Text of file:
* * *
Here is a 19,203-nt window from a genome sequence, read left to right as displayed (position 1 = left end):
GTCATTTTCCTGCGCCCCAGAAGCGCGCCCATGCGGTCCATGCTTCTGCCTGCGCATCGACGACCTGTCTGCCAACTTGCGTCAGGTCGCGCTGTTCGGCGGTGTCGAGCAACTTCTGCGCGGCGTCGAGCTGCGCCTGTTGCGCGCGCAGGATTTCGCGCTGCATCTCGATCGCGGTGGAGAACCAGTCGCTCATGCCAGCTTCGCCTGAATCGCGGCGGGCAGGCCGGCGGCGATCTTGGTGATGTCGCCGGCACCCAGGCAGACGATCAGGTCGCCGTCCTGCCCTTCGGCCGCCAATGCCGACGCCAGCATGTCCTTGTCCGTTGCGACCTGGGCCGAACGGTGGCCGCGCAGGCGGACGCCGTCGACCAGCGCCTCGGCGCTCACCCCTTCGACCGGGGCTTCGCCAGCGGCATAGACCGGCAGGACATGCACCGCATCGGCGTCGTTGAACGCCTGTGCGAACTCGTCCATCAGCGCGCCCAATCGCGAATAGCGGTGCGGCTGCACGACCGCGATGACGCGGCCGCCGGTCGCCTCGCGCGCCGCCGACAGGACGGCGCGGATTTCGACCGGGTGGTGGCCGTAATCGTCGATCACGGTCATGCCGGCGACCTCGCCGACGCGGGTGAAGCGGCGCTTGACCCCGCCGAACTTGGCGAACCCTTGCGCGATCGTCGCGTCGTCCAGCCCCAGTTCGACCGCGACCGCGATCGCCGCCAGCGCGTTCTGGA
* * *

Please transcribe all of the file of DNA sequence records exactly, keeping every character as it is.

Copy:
Here is a 19,203-nt window from a genome sequence, read left to right as displayed (position 1 = left end):
GTCATTTTCCTGCGCCCCAGAAGCGCGCCCATGCGGTCCATGCTTCTGCCTGCGCATCGACGACCTGTCTGCCAACTTGCGTCAGGTCGCGCTGTTCGGCGGTGTCGAGCAACTTCTGCGCGGCGTCGAGCTGCGCCTGTTGCGCGCGCAGGATTTCGCGCTGCATCTCGATCGCGGTGGAGAACCAGTCGCTCATGCCAGCTTCGCCTGAATCGCGGCGGGCAGGCCGGCGGCGATCTTGGTGATGTCGCCGGCACCCAGGCAGACGATCAGGTCGCCGTCCTGCCCTTCGGCCGCCAATGCCGACGCCAGCATGTCCTTGTCCGTTGCGACCTGGGCCGAACGGTGGCCGCGCAGGCGGACGCCGTCGACCAGCGCCTCGGCGCTCACCCCTTCGACCGGGGCTTCGCCAGCGGCATAGACCGGCAGGACATGCACCGCATCGGCGTCGTTGAACGCCTGTGCGAACTCGTCCATCAGCGCGCCCAATCGCGAATAGCGGTGCGGCTGCACGACCGCGATGACGCGGCCGCCGGTCGCCTCGCGCGCCGCCGACAGGACGGCGCGGATTTCGACCGGGTGGTGGCCGTAATCGTCGATCACGGTCATGCCGGCGACCTCGCCGACGCGGGTGAAGCGGCGCTTGACCCCGCCGAACTTGGCGAACCCTTGCGCGATCGTCGCGTCGTCCAGCCCCAGTTCGACCGCGACCGCGATCGCCGCCAGCGCGTTCTGGA